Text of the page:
And during Navratri, the Festival of the Mother Goddess, I cannot forget the example of my own mother. Even though higher education was prioritized, she grew up in a way in which it was expected that a child respectfully and dutifully follow certain religious traditions, and yes, taboos, without questioning why. As rebellious American-born Hindu teenager, this formula was not going to work. For a few years, in fact, I’m sure my parents thought that “Why” and “How come” were the only words in my and my sister’s vocabulary. But instead of discouraging our questions or predicting all calamity of our ill-fated, non-believing futures, my mother set upon her own quest to finding out why. If she didn’t have the answers, she would get them for us. So began our balavihar days at Chinmaya Mission. Today, my mom, now a grandmother of four, is not shy or self-conscious about revisiting many of the traditions and rituals of her youth to find out why we do things the way we do, contemplating on the answers, and absorbing only that which is in accordance with her Self-Awareness. As a result, I can say confidently that she, my sister, and I are now devout Hindus not because we have to be, but because we want to be.
It is all of these trailblazing women and men — their curiosity, their bravery, their fortitude, their bhakti, their shraddha — that inspire my work at the Hindu American Foundation. The Hindu American Foundation is a national advocacy organization seeking to provide a voice to the Hindu American community. I am one of HAF’s co-founders and nearly ten years ago, little did I know I was entering male-dominated territory, albeit new territory for our community — that is the world of Hindu American advocacy. During HAF’s early days, I was the sole woman amongst five men — one of those being my husband, which sometimes presented its own challenges. But all of them were open to my opinions, respectful of my instinct, supportive of my leadership, surprised by my strength, and sometimes awed by my ability to multi-task — presenting draft bylaws for the newly forming HAF while at the same time preparing palak paneer and paratha for the Board meeting.
From volunteer, I shifted to serving as HAF’s full-time Executive Director and Legal Counsel nearly five years ago. Today, half of both staff and our Executive Council are female, so as the saying goes, “We’ve come a long way, baby.” Yet every so often, my colleague and dear friend Sheetal Shah, HAF’s Senior Director and force behind our Take Back Yoga campaign, roll our eyes when we get letters or emails to Mister Suhag Shukla or Mister Sheetal Shah — this too after this campaign to shed light on yoga’s Hindu roots made it onto the New York Times, CNN, Washington Post, and NPR. It could well be an innocent mistake — after all, the two of us do have kind of androgynous names. But once in awhile our most agitated suspicions are confirmed when we bump into an uncle or auntie at an HAF program who says, “Oh I had no idea you were a woman. I just assumed by your forceful work that you were a…” The fact is that at HAF, we are women and men working side by side for the greater good of Sanatana Dharma. We are striving to utilize and maximize our different strengths to create an environment in which Hinduism can truly be understood so that all of our children can hold their heads high as Hindu Americans. HAF has taken a Hindu voice to the U.S. Supreme Court and the U.S. Congress, to hundreds of news media outlets and all across America generating awareness and educating Americans on what Hinduism truly is.
The most rewarding aspect of my work at the Hindu American Foundation has been the opportunity to stand up for religious freedom — whether for Hindu Americans or other Hindus around the world. HAF has provided a platform from which to take a Hindu voice to courts across the nation. We’ve offered a Hindu perspective on issues such as the constitutionality of a taxpayer funded Christian license plate, a city council allowing only Jews and Christians, but not pagans or Hindus, to offer prayer at public meetings, or a state prison denying a Hindu inmate vegetarian food. I’ve had the chance to challenge Christian leaders and members of our government on spiritual, familial, and societal violence caused when missionaries distribute desperately needed humanitarian aid in villages throughout India — be it medical care for a sick spouse, education for a young daughter, or food to feed their impoverished family — only if the recipient converts. The conversations are often tough, but I have definitely used to my advantage, what I believe are uniquely feminine skills of delivering a hard punch with a kid glove.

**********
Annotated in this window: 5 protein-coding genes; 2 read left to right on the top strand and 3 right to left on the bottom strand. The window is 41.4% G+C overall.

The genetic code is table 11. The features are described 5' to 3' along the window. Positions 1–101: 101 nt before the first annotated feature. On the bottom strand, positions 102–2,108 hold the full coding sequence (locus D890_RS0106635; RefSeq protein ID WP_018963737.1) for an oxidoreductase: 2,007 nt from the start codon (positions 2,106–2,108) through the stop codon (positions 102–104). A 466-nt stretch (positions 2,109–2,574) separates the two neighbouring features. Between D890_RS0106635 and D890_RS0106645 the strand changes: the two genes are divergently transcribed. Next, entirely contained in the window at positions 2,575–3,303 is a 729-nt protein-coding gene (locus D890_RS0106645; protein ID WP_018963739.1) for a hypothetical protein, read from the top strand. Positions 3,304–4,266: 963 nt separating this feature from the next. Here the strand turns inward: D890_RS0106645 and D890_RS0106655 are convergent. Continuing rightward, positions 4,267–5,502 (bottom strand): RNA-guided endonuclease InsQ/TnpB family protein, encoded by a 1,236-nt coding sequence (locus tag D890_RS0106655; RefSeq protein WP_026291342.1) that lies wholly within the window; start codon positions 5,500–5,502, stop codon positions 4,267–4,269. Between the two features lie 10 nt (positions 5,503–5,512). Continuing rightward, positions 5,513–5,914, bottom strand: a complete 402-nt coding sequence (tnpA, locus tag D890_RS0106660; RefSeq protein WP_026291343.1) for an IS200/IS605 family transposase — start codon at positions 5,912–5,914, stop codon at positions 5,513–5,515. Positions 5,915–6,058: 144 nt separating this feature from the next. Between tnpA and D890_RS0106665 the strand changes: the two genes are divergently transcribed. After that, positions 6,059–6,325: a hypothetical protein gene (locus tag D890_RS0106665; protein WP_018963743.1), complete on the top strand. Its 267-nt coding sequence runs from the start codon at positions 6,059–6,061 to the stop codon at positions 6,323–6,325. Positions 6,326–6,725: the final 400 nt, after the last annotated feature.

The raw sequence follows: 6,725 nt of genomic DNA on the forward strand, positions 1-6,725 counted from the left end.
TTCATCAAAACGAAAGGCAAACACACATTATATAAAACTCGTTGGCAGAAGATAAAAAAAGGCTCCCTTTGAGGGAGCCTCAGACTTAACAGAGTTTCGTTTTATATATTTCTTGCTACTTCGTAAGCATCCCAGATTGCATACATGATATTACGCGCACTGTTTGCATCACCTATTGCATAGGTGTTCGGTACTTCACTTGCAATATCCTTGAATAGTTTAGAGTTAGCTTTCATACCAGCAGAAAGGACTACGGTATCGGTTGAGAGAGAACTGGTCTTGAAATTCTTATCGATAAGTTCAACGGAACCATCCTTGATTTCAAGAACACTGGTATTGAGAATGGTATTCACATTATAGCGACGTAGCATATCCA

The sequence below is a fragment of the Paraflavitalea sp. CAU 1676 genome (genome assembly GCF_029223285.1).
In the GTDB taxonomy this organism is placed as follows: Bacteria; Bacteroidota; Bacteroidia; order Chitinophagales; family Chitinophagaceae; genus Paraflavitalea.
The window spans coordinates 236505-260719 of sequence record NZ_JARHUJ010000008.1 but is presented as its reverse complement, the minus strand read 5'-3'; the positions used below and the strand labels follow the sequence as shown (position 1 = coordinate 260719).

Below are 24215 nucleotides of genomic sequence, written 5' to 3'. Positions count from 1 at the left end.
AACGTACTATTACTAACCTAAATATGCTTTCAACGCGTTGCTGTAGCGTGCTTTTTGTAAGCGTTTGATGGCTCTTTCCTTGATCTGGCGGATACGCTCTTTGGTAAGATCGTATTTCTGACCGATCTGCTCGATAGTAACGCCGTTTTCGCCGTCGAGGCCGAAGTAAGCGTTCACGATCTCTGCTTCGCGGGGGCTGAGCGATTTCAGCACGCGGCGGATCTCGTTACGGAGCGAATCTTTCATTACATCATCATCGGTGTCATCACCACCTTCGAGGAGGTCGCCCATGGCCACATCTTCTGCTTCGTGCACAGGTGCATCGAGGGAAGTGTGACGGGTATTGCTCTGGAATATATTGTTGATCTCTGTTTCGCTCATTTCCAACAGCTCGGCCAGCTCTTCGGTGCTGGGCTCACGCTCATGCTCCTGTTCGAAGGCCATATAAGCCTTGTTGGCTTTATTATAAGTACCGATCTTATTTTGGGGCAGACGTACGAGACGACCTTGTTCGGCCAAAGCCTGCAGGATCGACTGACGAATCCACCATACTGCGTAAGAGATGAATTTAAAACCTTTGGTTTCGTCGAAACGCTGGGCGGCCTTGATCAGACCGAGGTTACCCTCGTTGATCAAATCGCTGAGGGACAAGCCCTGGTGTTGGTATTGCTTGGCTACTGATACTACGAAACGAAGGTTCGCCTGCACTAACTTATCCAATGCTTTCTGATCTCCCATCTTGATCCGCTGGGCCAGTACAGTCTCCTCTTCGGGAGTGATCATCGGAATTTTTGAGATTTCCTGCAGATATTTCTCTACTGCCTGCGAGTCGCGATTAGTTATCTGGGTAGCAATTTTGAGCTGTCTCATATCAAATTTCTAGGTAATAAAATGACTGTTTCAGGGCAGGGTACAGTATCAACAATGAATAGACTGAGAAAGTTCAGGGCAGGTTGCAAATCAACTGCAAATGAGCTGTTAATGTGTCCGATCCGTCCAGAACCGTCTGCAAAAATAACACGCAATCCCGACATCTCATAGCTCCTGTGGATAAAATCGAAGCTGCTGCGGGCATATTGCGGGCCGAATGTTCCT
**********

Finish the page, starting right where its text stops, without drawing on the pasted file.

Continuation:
HAF has allowed me to give voice to our Hindu sisters around the world, especially in Pakistan, Malaysia, and Bangladesh, who suffer unimaginable horrors simply because of the fact that they are Hindu and female. In Pakistan’s Sindh province, 20-25 Hindu girls are kidnapped a month and forcibly converted to Islam and married off to Muslim men. If they are not married off to complete and often times, far older strangers, they are beaten, maimed, raped, gang-raped, sold off, or thrown into prostitution. Some of you may have heard of such a case involving a young Hindu girl named Rinkle Kumari. Unlike most Hindu kidnapping cases, hers actually went as far up as Pakistan’s Supreme Court. Despite the heartbreaking pleas by both Rinkle and her parents, the Court forced her to return to her kidnapper cum husband.
As women, our roles as daughters, sisters, wives, and mothers, allow us to experience a more empathetic compassion for Rinkle, her mother, and the far too many others. That is why it is critical for women like us, who are fortunate to be living freely in this thriving democracy and who have the benefit of knowing about the many fierce Hindu warrioresses before us and amongst us, to stand up and speak out for those who can’t.
Will Neeta Kelkar and her 19 sakhis, who barged into the Mahalakshmi temple over a year ago, or the countless women around the world who are compelled to let their full-form shakti arise from time to time, make the kind of history other great women have before them? Only time will tell. Nevertheless, I am inspired to continue marching forward while drawing strength from our Vedic past. And I will always be inspired by the many ordinary and extraordinary women who have brought about change, bucking many a man-made traditions, one graceful step at a time.